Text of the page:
The 14-inch NavNet TZtouch display (TZT14) and 9-inch touch screen (TZT9) in the cockpit give full control to every function on the network, including sonar, radar and autopilot. For communication, we’ll include the two-way speaker and mic for direct communication between bridge and tower or tower and cockpit, and an additional output for VHF, satellite radio and stereo system.
Custom yacht builders usually install whatever sound packages and speakers that the customer chooses, and more often than not, the speakers of choice are the waterproof Bose 131s. The speaker unit fits in the same hole as most standard speakers making them a great choice for a refit. A dedicated driver and an all-Bose ported enclosure give it an unequaled, clear range of tones. Connecting stereo controllers through a Bose receiver/amp really thumps out the sound. The Cinemate sound bar and subwoofer fill the salon with rich music or movie soundtracks.
Price Tag: $111,540
On the Bridge
Garmin’s touch-screen systems are legendary for being user-friendly, but the company’s new 8000 series systems deepen the features and ease of use. In Garmin’s Dream Suite, three black boxes (GPSMAP 8530) will power three 19-inch Garmin displays (GMM 190). The boxes can be controlled from the screens or from the Grid remote. To help keep you on course, the helm includes a GHP 20 autopilot and Smart Pump controlled via the GHC 20 color controller, or you can run it from any display.
For ship-to-shore and ship-to-ship communications, Garmin spiffed up the system with a VHF 300 at the bridge and an AIS 600 that overlays all AIS transmitting vessels on the chart plotter. You can also turn off the transmitter once offshore — no need to divulge your hot weed line!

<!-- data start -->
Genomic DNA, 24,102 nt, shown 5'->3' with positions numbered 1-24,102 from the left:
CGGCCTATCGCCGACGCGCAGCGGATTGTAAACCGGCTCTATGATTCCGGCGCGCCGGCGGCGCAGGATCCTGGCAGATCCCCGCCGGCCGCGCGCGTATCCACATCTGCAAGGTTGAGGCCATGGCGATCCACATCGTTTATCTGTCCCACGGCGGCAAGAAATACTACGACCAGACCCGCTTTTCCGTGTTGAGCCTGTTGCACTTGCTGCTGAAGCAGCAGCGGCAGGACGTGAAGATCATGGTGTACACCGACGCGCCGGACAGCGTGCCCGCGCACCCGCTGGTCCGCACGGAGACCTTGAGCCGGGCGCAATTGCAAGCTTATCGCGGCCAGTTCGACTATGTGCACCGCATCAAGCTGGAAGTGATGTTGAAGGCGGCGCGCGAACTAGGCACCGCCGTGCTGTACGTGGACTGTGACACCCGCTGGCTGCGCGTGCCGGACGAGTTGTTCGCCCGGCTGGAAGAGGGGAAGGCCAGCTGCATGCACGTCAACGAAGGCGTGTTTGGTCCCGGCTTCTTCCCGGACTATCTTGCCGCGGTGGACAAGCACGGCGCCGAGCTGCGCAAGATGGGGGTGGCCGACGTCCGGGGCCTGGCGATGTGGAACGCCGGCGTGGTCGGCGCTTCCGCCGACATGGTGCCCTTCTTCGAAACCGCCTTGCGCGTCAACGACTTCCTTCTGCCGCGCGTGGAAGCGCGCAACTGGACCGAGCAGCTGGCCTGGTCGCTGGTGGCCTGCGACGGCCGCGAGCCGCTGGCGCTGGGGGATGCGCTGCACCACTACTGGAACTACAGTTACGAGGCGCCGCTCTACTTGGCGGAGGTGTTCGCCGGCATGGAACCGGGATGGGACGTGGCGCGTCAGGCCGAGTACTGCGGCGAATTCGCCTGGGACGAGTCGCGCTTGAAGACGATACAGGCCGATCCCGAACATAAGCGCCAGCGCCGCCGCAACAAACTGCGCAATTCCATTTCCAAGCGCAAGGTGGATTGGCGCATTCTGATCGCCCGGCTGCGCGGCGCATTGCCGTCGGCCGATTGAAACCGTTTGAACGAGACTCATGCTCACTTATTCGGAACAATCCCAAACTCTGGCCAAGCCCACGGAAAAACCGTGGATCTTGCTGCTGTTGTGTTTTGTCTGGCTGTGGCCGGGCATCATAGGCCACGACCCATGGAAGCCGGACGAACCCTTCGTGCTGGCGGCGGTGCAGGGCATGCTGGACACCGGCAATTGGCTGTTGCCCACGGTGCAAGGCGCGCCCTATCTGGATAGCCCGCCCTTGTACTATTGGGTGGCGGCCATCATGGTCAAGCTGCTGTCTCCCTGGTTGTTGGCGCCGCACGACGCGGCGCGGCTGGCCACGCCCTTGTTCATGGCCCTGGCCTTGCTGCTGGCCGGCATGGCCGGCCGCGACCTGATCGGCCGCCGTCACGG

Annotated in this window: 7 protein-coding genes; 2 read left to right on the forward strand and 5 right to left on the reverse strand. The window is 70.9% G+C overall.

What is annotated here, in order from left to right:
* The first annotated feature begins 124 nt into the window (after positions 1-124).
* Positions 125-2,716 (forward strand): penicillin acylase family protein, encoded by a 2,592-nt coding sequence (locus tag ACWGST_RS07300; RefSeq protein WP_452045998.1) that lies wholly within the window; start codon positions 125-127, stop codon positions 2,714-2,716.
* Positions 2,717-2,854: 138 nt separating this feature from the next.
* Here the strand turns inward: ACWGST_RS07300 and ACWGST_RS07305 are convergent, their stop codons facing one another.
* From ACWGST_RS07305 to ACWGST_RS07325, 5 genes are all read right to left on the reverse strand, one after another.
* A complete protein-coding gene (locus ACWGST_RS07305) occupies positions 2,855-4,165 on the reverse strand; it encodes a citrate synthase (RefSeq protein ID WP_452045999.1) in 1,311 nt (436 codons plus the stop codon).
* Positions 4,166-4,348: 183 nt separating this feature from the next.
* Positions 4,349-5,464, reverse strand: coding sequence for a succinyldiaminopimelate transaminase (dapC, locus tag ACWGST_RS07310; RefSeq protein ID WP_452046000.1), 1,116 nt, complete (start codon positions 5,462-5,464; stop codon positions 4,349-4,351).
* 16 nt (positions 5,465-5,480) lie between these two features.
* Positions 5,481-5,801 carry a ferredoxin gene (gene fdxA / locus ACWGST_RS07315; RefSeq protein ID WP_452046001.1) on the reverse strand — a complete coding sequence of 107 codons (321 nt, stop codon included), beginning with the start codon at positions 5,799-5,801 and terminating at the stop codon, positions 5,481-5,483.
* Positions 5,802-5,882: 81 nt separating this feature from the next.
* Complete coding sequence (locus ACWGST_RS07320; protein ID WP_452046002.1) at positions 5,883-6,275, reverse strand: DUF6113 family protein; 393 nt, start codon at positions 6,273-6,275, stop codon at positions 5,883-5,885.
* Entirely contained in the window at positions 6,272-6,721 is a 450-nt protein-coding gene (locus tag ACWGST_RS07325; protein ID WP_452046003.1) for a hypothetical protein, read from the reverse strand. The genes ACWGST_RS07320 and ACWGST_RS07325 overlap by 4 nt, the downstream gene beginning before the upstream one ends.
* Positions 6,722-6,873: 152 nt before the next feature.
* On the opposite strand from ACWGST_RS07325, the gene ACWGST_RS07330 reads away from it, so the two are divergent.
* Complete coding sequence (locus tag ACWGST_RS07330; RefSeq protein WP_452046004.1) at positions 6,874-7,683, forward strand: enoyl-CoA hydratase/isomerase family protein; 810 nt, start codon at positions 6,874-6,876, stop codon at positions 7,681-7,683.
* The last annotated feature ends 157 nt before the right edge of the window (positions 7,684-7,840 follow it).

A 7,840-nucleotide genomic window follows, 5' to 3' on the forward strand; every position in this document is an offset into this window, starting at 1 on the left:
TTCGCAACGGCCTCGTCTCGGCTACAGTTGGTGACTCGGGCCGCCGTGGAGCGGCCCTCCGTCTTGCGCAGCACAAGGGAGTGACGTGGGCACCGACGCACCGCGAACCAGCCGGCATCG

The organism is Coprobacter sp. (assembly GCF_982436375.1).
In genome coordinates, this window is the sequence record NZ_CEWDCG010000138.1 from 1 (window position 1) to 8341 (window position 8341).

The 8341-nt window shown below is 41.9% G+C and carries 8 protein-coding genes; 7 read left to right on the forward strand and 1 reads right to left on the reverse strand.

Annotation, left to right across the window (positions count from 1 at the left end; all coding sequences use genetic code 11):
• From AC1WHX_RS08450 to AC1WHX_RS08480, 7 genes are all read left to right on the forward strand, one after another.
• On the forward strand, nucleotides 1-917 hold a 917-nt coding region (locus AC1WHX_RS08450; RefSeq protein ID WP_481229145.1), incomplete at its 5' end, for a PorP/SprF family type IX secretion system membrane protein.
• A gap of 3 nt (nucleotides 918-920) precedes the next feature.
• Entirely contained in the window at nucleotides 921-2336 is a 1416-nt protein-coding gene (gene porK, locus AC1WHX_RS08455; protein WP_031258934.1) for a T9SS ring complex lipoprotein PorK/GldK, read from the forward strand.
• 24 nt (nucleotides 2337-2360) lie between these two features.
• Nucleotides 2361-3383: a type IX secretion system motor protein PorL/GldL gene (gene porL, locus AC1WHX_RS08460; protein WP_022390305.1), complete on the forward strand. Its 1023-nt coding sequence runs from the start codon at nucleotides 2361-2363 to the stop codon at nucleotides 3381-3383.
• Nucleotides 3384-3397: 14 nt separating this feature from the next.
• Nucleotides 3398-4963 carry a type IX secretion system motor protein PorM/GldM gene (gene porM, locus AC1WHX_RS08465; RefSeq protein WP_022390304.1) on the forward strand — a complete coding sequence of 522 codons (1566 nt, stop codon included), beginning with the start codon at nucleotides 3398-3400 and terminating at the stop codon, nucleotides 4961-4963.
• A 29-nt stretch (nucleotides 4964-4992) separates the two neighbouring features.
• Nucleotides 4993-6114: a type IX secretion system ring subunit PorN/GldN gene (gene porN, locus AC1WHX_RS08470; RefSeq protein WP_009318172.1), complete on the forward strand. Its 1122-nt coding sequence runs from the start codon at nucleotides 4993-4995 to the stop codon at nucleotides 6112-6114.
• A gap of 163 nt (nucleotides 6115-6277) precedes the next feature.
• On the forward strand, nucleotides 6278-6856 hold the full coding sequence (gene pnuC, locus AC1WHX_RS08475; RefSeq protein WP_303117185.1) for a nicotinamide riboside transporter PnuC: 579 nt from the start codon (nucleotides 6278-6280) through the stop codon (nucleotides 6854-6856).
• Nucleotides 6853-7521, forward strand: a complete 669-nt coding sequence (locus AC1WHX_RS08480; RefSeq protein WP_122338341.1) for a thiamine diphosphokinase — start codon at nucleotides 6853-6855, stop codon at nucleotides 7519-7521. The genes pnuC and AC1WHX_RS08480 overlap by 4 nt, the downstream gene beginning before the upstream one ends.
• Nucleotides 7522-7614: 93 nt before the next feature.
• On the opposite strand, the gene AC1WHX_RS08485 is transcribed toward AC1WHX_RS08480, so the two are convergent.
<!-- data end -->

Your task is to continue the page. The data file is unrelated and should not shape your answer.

A CHIRP black box and an Airmar R509LH transducer deliver top discrimination at all depths, letting the crew separate quarry from bait. For finding birds, the long pulse GMR1206x HD provides a powerful return on small targets. The 1204 xHD gives better discrimination of targets in and near shore for safest navigation in low visibility.
Garmin just introduced Meteor, an integrated stereo solution with zone control. We’ll go with the Bose 131 speakers on the cockpit and bridge and pipe it all through the Bose amplifier with the Bose salon entertainment system.
Cockpit, Tower & Salon
Our tower comes equipped with two GPSMAP 8215s, which allow for full control of the entire system, including the autopilot. We’ll slip a VHF 200 up there as well. The salon and cockpit each get a GPS Map 8212. For monitoring engine functions, we’ll tuck a GMI 20 NMEA 2000 instrument display in the engine room. For auto pilot control in the cockpit, we’ll mount the GHS 20 next to the chart plotter. A Meteor remote on the tower, bridge and salon give entertainment flexibility to the crew.
You could streamline the system by adding a Wi-Fi module and using the multiple iOS or Android apps and devices to control the network — but we want the fixed stations too! For autopilot control from anywhere on board, the captain’s wrist should boast a Quatix watch. Because the action on this vessel will be so hot, we mounted several waterproof VIRB action cams to capture it.